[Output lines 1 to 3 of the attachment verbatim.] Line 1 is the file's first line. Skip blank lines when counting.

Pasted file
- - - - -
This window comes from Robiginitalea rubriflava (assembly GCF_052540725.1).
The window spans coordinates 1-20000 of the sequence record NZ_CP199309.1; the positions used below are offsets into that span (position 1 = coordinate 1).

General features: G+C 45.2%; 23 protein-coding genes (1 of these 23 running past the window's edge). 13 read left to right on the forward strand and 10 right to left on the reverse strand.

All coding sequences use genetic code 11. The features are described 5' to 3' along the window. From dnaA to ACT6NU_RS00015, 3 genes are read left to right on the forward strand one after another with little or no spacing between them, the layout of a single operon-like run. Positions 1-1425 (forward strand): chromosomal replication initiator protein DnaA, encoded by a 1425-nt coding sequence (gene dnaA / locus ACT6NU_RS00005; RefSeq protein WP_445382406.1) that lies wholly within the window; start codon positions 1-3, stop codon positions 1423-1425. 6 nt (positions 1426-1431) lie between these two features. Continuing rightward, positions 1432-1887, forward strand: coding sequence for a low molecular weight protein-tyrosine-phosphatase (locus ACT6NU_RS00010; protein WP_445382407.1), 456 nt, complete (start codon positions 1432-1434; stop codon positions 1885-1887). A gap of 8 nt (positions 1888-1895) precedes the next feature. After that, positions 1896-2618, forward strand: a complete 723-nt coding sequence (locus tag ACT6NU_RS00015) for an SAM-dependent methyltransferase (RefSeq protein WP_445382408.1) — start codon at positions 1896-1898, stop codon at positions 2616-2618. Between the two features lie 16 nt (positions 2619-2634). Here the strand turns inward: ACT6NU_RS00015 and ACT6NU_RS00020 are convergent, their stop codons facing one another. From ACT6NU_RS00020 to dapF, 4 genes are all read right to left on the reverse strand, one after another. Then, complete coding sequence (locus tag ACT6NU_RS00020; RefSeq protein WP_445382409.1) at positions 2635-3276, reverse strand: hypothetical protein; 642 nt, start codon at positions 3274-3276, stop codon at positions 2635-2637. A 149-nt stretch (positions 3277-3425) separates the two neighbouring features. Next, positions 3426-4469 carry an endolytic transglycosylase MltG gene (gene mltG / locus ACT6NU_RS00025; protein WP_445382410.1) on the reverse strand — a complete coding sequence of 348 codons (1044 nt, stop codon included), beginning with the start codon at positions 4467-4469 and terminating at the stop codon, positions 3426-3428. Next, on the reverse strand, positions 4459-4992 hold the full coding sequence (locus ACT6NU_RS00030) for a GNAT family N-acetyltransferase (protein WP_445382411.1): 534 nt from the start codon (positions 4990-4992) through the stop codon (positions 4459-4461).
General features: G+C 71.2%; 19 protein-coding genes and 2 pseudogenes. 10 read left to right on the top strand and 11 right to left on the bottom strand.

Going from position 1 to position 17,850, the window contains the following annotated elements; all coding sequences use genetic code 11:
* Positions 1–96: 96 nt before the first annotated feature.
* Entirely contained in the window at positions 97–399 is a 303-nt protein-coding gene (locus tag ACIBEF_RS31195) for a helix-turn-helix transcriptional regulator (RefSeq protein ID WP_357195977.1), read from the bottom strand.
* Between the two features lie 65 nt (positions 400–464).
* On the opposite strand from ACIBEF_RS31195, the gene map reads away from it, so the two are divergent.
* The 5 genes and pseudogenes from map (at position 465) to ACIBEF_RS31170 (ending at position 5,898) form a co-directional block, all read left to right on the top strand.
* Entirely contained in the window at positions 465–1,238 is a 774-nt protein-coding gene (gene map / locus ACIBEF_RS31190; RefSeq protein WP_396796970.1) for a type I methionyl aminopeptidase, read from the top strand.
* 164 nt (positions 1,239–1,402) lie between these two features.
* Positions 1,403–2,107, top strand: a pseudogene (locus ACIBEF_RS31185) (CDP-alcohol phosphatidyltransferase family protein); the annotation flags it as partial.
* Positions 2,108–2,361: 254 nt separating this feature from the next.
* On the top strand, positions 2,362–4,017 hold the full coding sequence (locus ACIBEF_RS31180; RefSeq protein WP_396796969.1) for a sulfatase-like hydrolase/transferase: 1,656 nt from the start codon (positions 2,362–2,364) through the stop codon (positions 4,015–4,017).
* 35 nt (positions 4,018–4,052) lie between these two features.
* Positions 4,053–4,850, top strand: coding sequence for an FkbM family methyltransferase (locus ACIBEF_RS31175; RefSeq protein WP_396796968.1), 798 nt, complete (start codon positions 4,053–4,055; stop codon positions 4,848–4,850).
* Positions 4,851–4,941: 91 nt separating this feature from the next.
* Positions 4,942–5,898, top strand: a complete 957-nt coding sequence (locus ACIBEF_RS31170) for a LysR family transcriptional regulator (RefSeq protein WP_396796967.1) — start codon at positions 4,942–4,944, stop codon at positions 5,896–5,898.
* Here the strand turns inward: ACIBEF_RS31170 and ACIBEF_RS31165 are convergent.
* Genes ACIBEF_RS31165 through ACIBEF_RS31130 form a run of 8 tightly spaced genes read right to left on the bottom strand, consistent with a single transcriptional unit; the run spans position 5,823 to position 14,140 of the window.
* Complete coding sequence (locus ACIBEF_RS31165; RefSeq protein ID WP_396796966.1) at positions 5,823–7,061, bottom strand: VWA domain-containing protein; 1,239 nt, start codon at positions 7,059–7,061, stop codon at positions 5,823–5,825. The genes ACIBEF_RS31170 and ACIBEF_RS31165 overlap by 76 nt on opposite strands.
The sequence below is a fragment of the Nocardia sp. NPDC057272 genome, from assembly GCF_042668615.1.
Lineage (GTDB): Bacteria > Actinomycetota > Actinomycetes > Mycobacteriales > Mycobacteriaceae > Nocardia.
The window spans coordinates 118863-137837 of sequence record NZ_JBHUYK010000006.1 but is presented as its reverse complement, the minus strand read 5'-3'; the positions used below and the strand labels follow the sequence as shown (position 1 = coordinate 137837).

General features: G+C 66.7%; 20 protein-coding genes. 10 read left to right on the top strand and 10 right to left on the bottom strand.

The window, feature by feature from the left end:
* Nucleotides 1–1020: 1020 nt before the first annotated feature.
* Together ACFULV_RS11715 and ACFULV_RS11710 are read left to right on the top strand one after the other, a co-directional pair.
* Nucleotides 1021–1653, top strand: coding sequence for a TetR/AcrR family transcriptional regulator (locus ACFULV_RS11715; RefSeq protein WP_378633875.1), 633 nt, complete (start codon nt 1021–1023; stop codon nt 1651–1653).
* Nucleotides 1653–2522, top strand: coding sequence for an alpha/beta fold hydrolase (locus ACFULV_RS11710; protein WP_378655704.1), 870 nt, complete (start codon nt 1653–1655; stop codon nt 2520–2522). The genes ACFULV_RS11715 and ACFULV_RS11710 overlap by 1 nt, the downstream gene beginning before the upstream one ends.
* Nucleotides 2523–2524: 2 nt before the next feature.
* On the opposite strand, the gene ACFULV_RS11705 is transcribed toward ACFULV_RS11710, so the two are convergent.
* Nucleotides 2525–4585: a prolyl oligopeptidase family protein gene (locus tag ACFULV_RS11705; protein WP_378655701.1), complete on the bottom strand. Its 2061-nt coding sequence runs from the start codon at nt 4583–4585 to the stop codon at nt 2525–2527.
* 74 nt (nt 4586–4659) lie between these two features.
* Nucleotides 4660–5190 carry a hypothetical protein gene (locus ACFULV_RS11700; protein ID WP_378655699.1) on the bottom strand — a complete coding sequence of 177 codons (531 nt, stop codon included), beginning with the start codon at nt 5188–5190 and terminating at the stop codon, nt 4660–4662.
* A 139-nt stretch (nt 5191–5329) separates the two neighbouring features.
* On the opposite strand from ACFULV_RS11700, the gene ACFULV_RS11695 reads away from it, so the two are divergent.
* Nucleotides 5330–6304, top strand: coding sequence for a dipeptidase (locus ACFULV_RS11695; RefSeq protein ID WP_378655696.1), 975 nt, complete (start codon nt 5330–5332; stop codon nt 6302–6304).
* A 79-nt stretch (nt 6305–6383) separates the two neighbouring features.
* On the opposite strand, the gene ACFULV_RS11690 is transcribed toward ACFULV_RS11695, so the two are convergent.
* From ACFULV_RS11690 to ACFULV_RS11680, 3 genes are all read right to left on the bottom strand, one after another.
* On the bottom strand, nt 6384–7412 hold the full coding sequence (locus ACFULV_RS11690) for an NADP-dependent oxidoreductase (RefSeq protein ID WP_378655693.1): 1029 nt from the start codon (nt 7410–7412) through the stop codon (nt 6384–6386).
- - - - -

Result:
This window comes from Robiginitalea rubriflava (assembly GCF_052540725.1).
The window spans coordinates 1-20000 of the sequence record NZ_CP199309.1; the positions used below are offsets into that span (position 1 = coordinate 1).

General features: G+C 45.2%; 23 protein-coding genes (1 of these 23 running past the window's edge). 13 read left to right on the forward strand and 10 right to left on the reverse strand.